Artist Battle App: Take Two

After recently graduating from my Web Development course, I took it upon myself to take a look back at some of my college projects and improve on them where I could. I definely remember the Spotify musician battle app that I created near the beginning of the 2nd year of the course, and how I never really created it to my expectations.

Originally for this project, I was tasked with creating an app which would allow the user to enter two seperate names of artists, which would in turn access information on the two selected artists from the Spotify API, such as popularity, number of followers, and so forth, and display it for the user to review.

For the app, I was required to use JavaScript (as that was the coding language I was studying at the time), or, if we had to for some aspects, JQuery. If I was unable to access the Spotify API, there was a local JSON file with information on several artists that I could use instead.

For the version that I achieved while in college, I was unable to access the Spotify API to recieve the information on the selected artists, so I had to refer to the local JSON file. I used JQuery to code the retrieving aspect of the app, which was a little bit messily written, contained unneccessary repetition, and the design was not entirely what I aimed to achieve with my mockup and wireframe. Also, the app was not mobile responsive, but was more focused on functionality. I did manage to create an effective score counter with a simple if / else solution.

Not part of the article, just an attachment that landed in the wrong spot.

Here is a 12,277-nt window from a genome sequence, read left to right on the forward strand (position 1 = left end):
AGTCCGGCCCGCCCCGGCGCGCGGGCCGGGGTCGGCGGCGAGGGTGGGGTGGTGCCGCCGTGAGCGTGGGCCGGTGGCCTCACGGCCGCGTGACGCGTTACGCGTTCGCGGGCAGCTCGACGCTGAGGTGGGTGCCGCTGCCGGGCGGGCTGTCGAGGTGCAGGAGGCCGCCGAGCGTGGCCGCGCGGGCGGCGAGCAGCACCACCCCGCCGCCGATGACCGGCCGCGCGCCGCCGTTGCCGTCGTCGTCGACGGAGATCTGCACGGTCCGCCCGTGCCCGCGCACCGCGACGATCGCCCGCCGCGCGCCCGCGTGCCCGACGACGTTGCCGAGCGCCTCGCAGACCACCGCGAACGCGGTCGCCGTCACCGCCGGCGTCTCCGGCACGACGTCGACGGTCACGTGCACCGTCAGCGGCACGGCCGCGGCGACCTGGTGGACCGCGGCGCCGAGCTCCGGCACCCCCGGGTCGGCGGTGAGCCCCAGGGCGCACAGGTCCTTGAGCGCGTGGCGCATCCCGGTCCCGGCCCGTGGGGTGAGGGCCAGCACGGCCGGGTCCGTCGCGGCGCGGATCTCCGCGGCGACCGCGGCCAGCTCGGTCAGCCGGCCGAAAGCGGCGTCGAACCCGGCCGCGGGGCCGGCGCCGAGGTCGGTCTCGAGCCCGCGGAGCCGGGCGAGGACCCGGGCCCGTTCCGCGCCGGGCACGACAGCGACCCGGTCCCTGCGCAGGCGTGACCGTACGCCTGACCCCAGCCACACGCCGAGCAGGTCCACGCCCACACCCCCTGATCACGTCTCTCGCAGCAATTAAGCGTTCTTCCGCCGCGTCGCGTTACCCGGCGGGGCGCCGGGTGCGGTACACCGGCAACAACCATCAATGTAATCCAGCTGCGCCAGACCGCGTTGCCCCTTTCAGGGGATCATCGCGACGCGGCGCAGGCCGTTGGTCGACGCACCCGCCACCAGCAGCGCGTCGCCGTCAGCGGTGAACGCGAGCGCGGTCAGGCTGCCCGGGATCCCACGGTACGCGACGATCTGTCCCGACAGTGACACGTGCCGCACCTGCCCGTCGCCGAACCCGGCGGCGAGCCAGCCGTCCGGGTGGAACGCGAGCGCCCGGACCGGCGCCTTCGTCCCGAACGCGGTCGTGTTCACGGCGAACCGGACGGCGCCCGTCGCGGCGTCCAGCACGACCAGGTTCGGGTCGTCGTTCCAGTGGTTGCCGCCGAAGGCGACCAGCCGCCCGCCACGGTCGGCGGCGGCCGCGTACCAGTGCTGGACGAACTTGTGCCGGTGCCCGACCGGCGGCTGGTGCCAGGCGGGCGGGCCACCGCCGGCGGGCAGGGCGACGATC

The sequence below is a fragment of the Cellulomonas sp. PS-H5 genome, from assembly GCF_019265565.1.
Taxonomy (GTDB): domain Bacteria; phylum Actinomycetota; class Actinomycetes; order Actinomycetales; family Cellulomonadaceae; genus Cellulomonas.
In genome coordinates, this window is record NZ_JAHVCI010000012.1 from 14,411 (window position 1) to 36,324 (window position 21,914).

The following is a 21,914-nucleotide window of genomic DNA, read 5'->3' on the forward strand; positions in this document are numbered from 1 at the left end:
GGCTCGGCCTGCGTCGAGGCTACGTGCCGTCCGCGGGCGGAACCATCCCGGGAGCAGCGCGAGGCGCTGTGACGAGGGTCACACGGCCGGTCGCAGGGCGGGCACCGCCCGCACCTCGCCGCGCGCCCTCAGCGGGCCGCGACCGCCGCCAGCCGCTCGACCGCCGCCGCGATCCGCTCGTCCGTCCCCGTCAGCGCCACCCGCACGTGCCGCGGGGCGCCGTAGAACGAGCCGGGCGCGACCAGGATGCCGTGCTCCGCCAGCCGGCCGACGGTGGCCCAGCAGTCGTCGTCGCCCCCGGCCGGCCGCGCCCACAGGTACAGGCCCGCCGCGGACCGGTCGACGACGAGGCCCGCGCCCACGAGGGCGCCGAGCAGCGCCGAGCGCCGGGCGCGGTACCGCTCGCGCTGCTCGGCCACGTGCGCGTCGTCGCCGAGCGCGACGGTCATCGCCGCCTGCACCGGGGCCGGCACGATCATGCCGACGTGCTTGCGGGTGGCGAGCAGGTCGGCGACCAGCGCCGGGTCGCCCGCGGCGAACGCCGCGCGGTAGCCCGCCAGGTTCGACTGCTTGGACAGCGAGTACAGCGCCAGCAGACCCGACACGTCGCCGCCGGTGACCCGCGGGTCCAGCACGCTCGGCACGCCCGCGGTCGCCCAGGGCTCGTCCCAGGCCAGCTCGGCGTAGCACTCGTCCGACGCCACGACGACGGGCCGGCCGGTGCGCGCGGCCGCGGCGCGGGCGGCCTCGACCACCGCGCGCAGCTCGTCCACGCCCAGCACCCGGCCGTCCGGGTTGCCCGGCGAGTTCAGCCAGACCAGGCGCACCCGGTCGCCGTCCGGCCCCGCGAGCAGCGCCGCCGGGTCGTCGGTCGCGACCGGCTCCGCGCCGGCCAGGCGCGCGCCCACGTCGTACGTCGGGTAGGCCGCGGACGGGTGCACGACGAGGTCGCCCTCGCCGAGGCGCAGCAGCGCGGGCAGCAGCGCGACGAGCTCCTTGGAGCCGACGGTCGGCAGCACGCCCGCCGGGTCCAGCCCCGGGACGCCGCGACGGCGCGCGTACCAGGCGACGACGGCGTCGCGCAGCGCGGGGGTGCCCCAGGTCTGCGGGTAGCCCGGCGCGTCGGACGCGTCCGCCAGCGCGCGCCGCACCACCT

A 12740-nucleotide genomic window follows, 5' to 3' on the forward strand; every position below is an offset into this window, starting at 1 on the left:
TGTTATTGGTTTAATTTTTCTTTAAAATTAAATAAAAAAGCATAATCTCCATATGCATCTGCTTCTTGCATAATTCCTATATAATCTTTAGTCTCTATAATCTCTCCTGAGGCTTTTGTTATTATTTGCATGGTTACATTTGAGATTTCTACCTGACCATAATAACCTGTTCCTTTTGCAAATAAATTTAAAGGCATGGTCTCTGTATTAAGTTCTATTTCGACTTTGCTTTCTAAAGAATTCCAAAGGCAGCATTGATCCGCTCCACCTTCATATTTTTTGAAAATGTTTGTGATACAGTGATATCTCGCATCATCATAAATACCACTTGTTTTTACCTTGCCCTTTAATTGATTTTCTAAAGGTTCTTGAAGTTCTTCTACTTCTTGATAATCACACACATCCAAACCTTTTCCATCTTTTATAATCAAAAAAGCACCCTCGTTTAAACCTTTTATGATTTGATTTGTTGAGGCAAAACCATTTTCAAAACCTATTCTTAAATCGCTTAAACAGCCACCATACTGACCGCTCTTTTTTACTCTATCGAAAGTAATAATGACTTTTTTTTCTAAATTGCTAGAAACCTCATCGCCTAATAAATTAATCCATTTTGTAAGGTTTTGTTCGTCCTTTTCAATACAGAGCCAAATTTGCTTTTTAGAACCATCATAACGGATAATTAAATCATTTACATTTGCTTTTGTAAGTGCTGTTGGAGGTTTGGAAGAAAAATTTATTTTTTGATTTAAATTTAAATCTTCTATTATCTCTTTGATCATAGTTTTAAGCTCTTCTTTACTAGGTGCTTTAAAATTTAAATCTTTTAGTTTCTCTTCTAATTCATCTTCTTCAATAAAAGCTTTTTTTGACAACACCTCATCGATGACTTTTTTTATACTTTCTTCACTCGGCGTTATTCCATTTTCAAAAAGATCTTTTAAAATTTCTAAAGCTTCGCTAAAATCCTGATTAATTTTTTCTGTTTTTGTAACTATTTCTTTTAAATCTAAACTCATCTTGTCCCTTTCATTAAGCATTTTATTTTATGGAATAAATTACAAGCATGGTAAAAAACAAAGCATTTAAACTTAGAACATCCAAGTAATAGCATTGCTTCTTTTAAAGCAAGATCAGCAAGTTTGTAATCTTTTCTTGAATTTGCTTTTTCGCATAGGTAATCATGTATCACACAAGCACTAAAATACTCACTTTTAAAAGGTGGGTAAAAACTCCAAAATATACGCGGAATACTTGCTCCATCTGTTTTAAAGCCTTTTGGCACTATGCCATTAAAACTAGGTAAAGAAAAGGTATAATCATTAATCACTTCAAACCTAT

View the older version of the artists battle app here: Artist battle app

outcome

 

With this renewed version of the Spotify artist battle app, I aimed to resolve the issues I had with the older version. The first improvement I decided to make was to retrieve the information of the artist, rather than the local JSON file I used previously. I had a fair amount more experience with JavaScript, which meant, from the template provided to me for this project, I was able to read the code featured in it more effectively to figure out how to use fetch, a promise based method used for gathering information from a provided URL, and use a funtion to create an access token, and implement them both the recieve the desired information from the Spotify API.

fetch code

After that, I figured out how to display the fetched information on the DOM itself in an orderly listed style.

search example

Try as I might, I was unable to create a score counter function in renewed version of the app as I did in the previous version, as I was unable to access the information of the artists after they had been fetched, and was forced the exclude it this time. Finally, I vastly improved the design elements from the last version of the app, making this version mobile responsive and adding a background image to the DOM.

mobile layout

Renewed Spotify artist battle app code files: https://github.com/CoreyDennison/api_battle

Launched renewed version through Heroku: https://apibattle.herokuapp.com/ 

Leave a Reply

Please log in using one of these methods to post your comment:

WordPress.com Logo

You are commenting using your WordPress.com account. Log Out /  Change )

Google photo

You are commenting using your Google account. Log Out /  Change )

Twitter picture

You are commenting using your Twitter account. Log Out /  Change )

Facebook photo

You are commenting using your Facebook account. Log Out /  Change )

Connecting to %s